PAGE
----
WASHINGTON — Not so long ago, WikiLeaks founder Julian Assange could count on American journalists to support his campaign to publish secret documents that banks and governments didn’t want the world to see.
But just three years after a major court confrontation that saw many of America’s most important journalism organizations file briefs on WikiLeaks’ behalf, much of the U.S. journalistic community has shunned Assange — even as reporters write scores, if not hundreds, of stories based on WikiLeaks’ trove of leaked State Department cables.
Some call him a traitor, responsible for what’s arguably one of the biggest U.S. national security breaches ever. Others say a man who calls for government transparency has been too opaque about how he obtained the documents.
The freedom of the press committee of the Overseas Press Club of America in New York City declared him “not one of us.” The Associated Press, which once filed legal briefs on Assange’s behalf, refuses to comment about him. And the National Press Club in Washington, the venue less than a year ago for an Assange news conference, has decided not to speak out about the possibility that he’ll be charged with a crime.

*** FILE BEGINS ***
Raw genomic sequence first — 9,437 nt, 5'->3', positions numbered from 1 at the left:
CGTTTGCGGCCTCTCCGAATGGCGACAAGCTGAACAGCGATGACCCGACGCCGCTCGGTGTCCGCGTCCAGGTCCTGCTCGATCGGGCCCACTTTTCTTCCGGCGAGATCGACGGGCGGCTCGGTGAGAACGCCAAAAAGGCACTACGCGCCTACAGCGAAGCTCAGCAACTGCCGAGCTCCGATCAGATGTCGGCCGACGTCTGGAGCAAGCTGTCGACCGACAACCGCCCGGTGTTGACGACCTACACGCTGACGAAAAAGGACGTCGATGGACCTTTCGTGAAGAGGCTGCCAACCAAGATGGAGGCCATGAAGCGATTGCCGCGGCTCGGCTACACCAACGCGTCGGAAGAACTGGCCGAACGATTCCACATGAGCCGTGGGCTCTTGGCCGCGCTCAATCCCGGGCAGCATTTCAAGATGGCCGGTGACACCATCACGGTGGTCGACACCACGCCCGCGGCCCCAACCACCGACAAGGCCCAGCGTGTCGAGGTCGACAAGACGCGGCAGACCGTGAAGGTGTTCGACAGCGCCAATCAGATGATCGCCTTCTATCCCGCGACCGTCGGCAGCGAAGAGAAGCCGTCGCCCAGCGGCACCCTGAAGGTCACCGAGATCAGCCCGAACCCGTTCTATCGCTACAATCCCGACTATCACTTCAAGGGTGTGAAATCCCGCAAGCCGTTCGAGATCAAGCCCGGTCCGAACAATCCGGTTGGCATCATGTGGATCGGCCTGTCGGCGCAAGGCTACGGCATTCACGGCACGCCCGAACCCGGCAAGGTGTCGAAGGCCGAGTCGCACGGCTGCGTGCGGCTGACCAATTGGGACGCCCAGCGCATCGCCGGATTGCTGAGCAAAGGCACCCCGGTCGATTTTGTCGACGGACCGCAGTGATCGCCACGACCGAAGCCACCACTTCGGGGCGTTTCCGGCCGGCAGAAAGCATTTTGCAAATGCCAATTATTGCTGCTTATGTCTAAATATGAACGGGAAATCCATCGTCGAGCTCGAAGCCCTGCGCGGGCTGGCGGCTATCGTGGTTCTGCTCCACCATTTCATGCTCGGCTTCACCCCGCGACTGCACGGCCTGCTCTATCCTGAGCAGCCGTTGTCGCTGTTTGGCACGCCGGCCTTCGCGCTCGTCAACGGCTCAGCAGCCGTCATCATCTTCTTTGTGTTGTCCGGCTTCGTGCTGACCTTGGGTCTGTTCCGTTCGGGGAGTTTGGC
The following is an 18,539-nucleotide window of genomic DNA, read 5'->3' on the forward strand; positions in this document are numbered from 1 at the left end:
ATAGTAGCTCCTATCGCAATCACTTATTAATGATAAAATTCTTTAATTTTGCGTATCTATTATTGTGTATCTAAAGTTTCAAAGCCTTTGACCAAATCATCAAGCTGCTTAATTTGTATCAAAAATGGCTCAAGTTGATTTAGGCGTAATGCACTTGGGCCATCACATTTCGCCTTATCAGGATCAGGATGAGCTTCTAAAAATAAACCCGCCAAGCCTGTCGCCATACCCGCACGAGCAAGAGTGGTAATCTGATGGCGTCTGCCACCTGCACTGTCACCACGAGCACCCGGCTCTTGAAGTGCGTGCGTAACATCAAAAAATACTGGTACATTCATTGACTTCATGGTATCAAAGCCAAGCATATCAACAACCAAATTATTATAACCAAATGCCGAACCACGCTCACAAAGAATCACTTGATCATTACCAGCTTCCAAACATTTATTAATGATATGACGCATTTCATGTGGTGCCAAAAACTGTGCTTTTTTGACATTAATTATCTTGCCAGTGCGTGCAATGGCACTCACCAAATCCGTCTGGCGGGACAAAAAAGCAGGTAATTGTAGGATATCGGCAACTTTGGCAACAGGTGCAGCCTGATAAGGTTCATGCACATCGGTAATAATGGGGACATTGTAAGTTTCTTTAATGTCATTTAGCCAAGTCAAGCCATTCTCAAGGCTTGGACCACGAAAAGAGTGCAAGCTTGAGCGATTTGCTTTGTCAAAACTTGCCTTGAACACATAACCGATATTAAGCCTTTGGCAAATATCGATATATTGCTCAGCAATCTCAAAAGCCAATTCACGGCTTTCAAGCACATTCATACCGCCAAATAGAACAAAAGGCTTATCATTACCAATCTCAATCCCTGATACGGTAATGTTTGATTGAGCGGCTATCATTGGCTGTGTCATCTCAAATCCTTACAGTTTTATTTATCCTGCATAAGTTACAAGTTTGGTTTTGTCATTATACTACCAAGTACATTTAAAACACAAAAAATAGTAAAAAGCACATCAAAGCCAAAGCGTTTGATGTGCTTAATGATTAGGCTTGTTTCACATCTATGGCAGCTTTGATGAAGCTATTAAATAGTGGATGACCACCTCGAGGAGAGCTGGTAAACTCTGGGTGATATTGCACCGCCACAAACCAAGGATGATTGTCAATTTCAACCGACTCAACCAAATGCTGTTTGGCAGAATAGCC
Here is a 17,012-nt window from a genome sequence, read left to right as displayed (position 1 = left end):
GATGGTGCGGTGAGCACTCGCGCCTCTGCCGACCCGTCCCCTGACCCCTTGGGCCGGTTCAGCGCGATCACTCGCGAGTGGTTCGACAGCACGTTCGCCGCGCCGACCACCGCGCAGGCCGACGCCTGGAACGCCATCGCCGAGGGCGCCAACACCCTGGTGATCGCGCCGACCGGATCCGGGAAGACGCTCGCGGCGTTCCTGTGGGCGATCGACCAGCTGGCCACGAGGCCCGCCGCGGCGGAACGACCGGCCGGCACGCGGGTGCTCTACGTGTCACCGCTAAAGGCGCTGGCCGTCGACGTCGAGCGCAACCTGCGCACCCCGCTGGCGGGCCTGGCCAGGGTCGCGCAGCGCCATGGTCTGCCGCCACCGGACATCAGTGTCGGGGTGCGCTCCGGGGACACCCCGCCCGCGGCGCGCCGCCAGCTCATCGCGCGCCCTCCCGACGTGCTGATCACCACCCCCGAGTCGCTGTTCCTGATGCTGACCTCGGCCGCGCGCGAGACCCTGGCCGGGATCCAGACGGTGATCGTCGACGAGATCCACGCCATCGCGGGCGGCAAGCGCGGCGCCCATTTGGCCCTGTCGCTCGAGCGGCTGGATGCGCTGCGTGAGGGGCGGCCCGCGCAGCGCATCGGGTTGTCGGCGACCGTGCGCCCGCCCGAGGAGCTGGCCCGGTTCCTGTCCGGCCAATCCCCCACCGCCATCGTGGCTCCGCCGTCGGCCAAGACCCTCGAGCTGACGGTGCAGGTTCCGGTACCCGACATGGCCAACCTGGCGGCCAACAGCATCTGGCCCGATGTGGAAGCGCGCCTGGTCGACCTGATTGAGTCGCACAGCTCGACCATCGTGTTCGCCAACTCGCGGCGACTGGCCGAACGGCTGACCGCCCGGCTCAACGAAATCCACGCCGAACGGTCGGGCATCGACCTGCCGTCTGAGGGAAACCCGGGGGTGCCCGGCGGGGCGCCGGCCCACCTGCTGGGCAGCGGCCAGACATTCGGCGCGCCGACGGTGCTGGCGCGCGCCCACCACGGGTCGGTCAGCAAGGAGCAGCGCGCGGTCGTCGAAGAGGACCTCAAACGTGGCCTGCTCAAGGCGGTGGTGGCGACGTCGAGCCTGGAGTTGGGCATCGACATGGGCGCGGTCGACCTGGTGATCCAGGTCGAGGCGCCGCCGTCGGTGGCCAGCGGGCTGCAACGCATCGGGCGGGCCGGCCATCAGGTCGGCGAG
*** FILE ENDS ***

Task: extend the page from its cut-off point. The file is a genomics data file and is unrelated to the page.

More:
With a few notable exceptions, it’s been left to foreign journalism organizations to offer the loudest calls for the U.S. to recognize WikiLeaks’ and Assange’s right to publish under the U.S. Constitution’s First Amendment.
Assange supporters see U.S. journalists’ ambivalence as inviting other government efforts that could lead one day to the prosecution of journalists for doing something that happens fairly routinely now — writing news stories based on leaked government documents.
“Bob Woodward has probably become one of the richest journalists in history by publishing classified documents in book after book. And yet no one would suggest that Bob Woodward be prosecuted because Woodward is accepted in the halls of Washington,” said Glenn Greenwald, a lawyer and media critic who writes for the online journal Salon.com. “There is no way of prosecuting Julian Assange without harming investigative journalism.”
Woodward, who rose to fame by exposing the Watergate conspiracy that forced President Richard Nixon from office, told a Yale University law school audience in November that WikiLeaks’ “willy-nilly” release of documents was “madness” and would be “fuel for those who oppose disclosure.” But that appearance came before U.S. Attorney General Eric Holder launched a criminal probe against Assange. Woodward didn’t respond to e-mails seeking comment.
Woodward’s newspaper, The Washington Post, however, is one of the few that’s editorialized against prosecuting Assange. “The government has no business indicting someone who is not a spy and who is not legally bound to keep its secrets,” the Post said.